The exchange sacrifice after 46...Qb5 would be decisive: 47.Qxb5 (47.Rxa5?? Qxd3+ 48.Kxd3 Bxa5 49.Nxa5 Kd7! leaves White lost. Black threatens ...Ra8 and ...Rxa5 and if the knight moves, 50...Ra8 attacks and wins the a-pawn. 50 Kc3 Ra8 51 Kb3 is not in time - 51...Rxa5!and Black wins. Fritz would be glad to know that the protected passed pawn on d5 finally came in useful.) 47...cxb5 48.Rxa5 Bxa5 49.Nxa5 Ra8 50.Kb2. This time the pawn ending is lost for black if he sacrifices back the exchange. There is also a killer zugzwang after either 50...Kd7 51.Nb3 Rb8 52.Nd4 or 50...d4 51.Nc6+ Kd7 52.Nxd4 Rb8 53.Kb3. The only way to prevent this rather sweet zuggy is to send the king miles away with 50...Kf7 51.Nb3 Rb8 52.Nd4 Rb7, but then the queenside pawns roll through - 53.c6 Rc7 54.a4 bxa4 55.b5.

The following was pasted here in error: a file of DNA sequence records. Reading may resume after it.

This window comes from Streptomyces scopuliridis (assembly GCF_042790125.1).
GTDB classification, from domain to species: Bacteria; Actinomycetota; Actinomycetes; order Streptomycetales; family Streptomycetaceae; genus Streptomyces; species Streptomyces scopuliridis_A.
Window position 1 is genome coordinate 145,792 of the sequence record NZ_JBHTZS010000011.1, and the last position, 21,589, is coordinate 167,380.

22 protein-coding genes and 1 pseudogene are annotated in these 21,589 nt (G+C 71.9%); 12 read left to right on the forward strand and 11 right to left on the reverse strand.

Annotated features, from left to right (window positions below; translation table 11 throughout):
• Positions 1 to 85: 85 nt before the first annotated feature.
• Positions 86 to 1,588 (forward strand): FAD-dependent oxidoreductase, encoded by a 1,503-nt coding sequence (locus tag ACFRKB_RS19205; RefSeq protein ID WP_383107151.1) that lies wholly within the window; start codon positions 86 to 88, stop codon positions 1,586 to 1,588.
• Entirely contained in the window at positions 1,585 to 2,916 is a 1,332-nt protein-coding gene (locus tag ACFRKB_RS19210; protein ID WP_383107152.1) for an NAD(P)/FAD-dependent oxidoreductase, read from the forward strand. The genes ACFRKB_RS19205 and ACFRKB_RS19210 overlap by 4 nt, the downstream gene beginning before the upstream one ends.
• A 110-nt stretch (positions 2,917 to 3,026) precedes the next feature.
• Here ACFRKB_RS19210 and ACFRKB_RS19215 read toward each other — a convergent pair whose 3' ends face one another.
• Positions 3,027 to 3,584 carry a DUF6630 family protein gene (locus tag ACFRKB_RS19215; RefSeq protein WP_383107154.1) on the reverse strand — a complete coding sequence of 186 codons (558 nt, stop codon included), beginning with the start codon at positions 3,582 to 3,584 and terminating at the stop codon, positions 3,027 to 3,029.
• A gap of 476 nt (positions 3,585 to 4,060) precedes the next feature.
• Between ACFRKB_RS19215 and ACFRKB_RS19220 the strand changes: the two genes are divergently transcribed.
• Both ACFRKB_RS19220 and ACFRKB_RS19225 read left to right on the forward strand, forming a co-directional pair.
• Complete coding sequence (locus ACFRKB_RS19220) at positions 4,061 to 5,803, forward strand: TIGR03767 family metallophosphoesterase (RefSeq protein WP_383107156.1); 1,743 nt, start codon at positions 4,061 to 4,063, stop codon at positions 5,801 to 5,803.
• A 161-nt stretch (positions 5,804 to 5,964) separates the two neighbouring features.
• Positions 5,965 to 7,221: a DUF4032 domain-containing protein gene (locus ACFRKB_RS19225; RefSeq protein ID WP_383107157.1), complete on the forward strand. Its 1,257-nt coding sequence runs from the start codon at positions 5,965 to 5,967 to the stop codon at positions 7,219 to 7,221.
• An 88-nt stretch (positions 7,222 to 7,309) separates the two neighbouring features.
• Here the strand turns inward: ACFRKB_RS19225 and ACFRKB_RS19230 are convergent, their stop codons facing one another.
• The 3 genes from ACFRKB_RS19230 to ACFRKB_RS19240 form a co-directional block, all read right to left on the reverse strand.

If 46...Ra8 Nigel was scared of 47.bxa5, but given I now missed a clear win, this was probably the only chance.
I looked at 47.Rxb4! Qa7 48.Rxb8 Qxb8 49.Qa6 Kd7 (49...Qb5 50.Qxb5 cxb5 51.Kc3 Kd7 52.Kb4 wins) 50.Nd4 Qc7 [50...Qc8 51.Qxc8+ Kxc8 52.Nxc6 Bc7 (52...Bxh4 53.gxh4 g3 54.Nd4 g2 55.Nf3) 53.Nd4 Ba5 54.Kd1 Kd7 55.a4 Bd8 56.Ke2 Bc7 57.c6+ Ke7 58.Nb3 wins] but stopped here, concerned about the weakness of my c5 pawn. A stronger player would have gone further, given Black is completely tied up, and spotted the weakness of the e6 point: 51.Qa8! Be7 52.Qg8! is completely winning. Speelman found it in no time during the post-mortem. Nigel is the strongest player I’ve played one on one in a slow game, and having played a good game it is rather a tragic waste to miss such a clear and simple win.
Maybe I am something of a mouse after all but I sensed I had missed my opportunity and offered a draw which was quickly accepted. It is no longer so easy, for example 49.Kb2 Qa4 50.Qd2 Kd7 51.Nd4 Be7 52.Qc3 Qd1 53.b5 cxb5 54.c6+ Kc8 is quite unclear. I also noticed the rather alarming line 49.Kc3 Qa2 50.Qc2 Qa4 51.Qd1 Kd7 52.Qa1 Qxa1+ 53.Nxa1 Bxh4. Certainly Black has his best position since move four.
By the way, I was the ‘experienced grandmaster’. Short had not played any open tournaments (only elite events) in almost ten years. He made up for it by going on to win several in 1998.